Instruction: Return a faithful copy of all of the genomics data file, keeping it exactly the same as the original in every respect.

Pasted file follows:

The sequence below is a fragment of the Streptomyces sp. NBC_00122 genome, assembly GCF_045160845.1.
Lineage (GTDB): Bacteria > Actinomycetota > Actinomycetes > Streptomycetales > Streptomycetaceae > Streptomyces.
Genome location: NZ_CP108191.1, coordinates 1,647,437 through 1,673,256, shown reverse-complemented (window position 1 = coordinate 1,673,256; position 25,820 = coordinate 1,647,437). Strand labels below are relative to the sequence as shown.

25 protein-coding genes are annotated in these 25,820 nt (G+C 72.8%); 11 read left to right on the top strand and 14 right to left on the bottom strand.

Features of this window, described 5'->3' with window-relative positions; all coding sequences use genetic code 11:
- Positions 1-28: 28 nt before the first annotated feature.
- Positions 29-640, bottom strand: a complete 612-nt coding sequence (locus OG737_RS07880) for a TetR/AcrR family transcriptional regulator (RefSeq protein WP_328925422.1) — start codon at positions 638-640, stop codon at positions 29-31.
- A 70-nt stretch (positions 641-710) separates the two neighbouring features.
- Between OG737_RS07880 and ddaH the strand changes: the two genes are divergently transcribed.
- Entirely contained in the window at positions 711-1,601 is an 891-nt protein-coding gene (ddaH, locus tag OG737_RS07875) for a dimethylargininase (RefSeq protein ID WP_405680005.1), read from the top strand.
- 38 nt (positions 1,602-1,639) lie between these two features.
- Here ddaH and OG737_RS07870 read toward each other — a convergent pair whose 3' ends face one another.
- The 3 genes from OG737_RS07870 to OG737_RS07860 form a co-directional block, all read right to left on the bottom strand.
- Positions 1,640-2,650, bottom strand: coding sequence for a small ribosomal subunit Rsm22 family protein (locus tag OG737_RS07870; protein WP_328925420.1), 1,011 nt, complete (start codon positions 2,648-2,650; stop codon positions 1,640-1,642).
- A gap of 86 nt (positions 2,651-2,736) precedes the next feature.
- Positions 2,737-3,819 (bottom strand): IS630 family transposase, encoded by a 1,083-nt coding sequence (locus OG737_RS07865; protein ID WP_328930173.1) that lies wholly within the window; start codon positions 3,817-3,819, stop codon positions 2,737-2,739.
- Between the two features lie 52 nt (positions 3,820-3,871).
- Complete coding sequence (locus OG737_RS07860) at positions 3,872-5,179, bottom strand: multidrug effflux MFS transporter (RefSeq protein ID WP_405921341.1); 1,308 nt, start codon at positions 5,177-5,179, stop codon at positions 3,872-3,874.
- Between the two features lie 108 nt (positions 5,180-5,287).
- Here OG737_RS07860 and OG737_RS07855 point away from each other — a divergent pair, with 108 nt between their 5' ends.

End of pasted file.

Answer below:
The sequence below is a fragment of the Streptomyces sp. NBC_00122 genome, assembly GCF_045160845.1.
Lineage (GTDB): Bacteria > Actinomycetota > Actinomycetes > Streptomycetales > Streptomycetaceae > Streptomyces.
Genome location: NZ_CP108191.1, coordinates 1,647,437 through 1,673,256, shown reverse-complemented (window position 1 = coordinate 1,673,256; position 25,820 = coordinate 1,647,437). Strand labels below are relative to the sequence as shown.

25 protein-coding genes are annotated in these 25,820 nt (G+C 72.8%); 11 read left to right on the top strand and 14 right to left on the bottom strand.

Features of this window, described 5'->3' with window-relative positions; all coding sequences use genetic code 11:
- Positions 1-28: 28 nt before the first annotated feature.
- Positions 29-640, bottom strand: a complete 612-nt coding sequence (locus OG737_RS07880) for a TetR/AcrR family transcriptional regulator (RefSeq protein WP_328925422.1) — start codon at positions 638-640, stop codon at positions 29-31.
- A 70-nt stretch (positions 641-710) separates the two neighbouring features.
- Between OG737_RS07880 and ddaH the strand changes: the two genes are divergently transcribed.
- Entirely contained in the window at positions 711-1,601 is an 891-nt protein-coding gene (ddaH, locus tag OG737_RS07875) for a dimethylargininase (RefSeq protein ID WP_405680005.1), read from the top strand.
- 38 nt (positions 1,602-1,639) lie between these two features.
- Here ddaH and OG737_RS07870 read toward each other — a convergent pair whose 3' ends face one another.
- The 3 genes from OG737_RS07870 to OG737_RS07860 form a co-directional block, all read right to left on the bottom strand.
- Positions 1,640-2,650, bottom strand: coding sequence for a small ribosomal subunit Rsm22 family protein (locus tag OG737_RS07870; protein WP_328925420.1), 1,011 nt, complete (start codon positions 2,648-2,650; stop codon positions 1,640-1,642).
- A gap of 86 nt (positions 2,651-2,736) precedes the next feature.
- Positions 2,737-3,819 (bottom strand): IS630 family transposase, encoded by a 1,083-nt coding sequence (locus OG737_RS07865; protein ID WP_328930173.1) that lies wholly within the window; start codon positions 3,817-3,819, stop codon positions 2,737-2,739.
- Between the two features lie 52 nt (positions 3,820-3,871).
- Complete coding sequence (locus OG737_RS07860) at positions 3,872-5,179, bottom strand: multidrug effflux MFS transporter (RefSeq protein ID WP_405921341.1); 1,308 nt, start codon at positions 5,177-5,179, stop codon at positions 3,872-3,874.
- Between the two features lie 108 nt (positions 5,180-5,287).
- Here OG737_RS07860 and OG737_RS07855 point away from each other — a divergent pair, with 108 nt between their 5' ends.